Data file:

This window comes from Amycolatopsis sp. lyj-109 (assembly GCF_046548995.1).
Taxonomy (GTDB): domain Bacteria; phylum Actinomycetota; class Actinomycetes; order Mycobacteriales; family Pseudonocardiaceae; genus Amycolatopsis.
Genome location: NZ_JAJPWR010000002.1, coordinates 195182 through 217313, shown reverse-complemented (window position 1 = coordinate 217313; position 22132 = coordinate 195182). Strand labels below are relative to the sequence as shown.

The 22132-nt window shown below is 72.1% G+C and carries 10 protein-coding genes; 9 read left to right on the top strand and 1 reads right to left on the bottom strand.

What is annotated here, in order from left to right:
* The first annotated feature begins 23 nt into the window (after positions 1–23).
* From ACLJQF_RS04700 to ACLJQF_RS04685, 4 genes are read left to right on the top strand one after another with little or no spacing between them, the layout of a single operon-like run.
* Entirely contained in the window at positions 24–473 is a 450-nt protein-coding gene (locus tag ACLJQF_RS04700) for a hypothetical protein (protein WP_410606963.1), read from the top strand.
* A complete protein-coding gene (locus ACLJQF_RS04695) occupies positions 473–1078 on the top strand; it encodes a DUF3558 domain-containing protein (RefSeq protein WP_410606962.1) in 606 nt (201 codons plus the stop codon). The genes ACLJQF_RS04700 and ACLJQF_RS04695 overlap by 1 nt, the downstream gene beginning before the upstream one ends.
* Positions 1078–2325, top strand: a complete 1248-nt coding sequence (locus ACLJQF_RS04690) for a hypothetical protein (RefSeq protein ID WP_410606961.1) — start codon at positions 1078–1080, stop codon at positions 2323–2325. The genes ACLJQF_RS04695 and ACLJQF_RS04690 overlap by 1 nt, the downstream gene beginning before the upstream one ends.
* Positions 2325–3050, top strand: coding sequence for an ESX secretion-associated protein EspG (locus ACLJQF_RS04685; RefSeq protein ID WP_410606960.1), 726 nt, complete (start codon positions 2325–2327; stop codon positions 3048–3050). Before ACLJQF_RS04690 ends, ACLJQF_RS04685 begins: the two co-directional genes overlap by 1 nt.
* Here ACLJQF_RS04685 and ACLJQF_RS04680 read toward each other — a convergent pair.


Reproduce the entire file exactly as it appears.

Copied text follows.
This window comes from Amycolatopsis sp. lyj-109 (assembly GCF_046548995.1).
Taxonomy (GTDB): domain Bacteria; phylum Actinomycetota; class Actinomycetes; order Mycobacteriales; family Pseudonocardiaceae; genus Amycolatopsis.
Genome location: NZ_JAJPWR010000002.1, coordinates 195182 through 217313, shown reverse-complemented (window position 1 = coordinate 217313; position 22132 = coordinate 195182). Strand labels below are relative to the sequence as shown.

The 22132-nt window shown below is 72.1% G+C and carries 10 protein-coding genes; 9 read left to right on the top strand and 1 reads right to left on the bottom strand.

What is annotated here, in order from left to right:
* The first annotated feature begins 23 nt into the window (after positions 1–23).
* From ACLJQF_RS04700 to ACLJQF_RS04685, 4 genes are read left to right on the top strand one after another with little or no spacing between them, the layout of a single operon-like run.
* Entirely contained in the window at positions 24–473 is a 450-nt protein-coding gene (locus tag ACLJQF_RS04700) for a hypothetical protein (protein WP_410606963.1), read from the top strand.
* A complete protein-coding gene (locus ACLJQF_RS04695) occupies positions 473–1078 on the top strand; it encodes a DUF3558 domain-containing protein (RefSeq protein WP_410606962.1) in 606 nt (201 codons plus the stop codon). The genes ACLJQF_RS04700 and ACLJQF_RS04695 overlap by 1 nt, the downstream gene beginning before the upstream one ends.
* Positions 1078–2325, top strand: a complete 1248-nt coding sequence (locus ACLJQF_RS04690) for a hypothetical protein (RefSeq protein ID WP_410606961.1) — start codon at positions 1078–1080, stop codon at positions 2323–2325. The genes ACLJQF_RS04695 and ACLJQF_RS04690 overlap by 1 nt, the downstream gene beginning before the upstream one ends.
* Positions 2325–3050, top strand: coding sequence for an ESX secretion-associated protein EspG (locus ACLJQF_RS04685; RefSeq protein ID WP_410606960.1), 726 nt, complete (start codon positions 2325–2327; stop codon positions 3048–3050). Before ACLJQF_RS04690 ends, ACLJQF_RS04685 begins: the two co-directional genes overlap by 1 nt.
* Here ACLJQF_RS04685 and ACLJQF_RS04680 read toward each other — a convergent pair.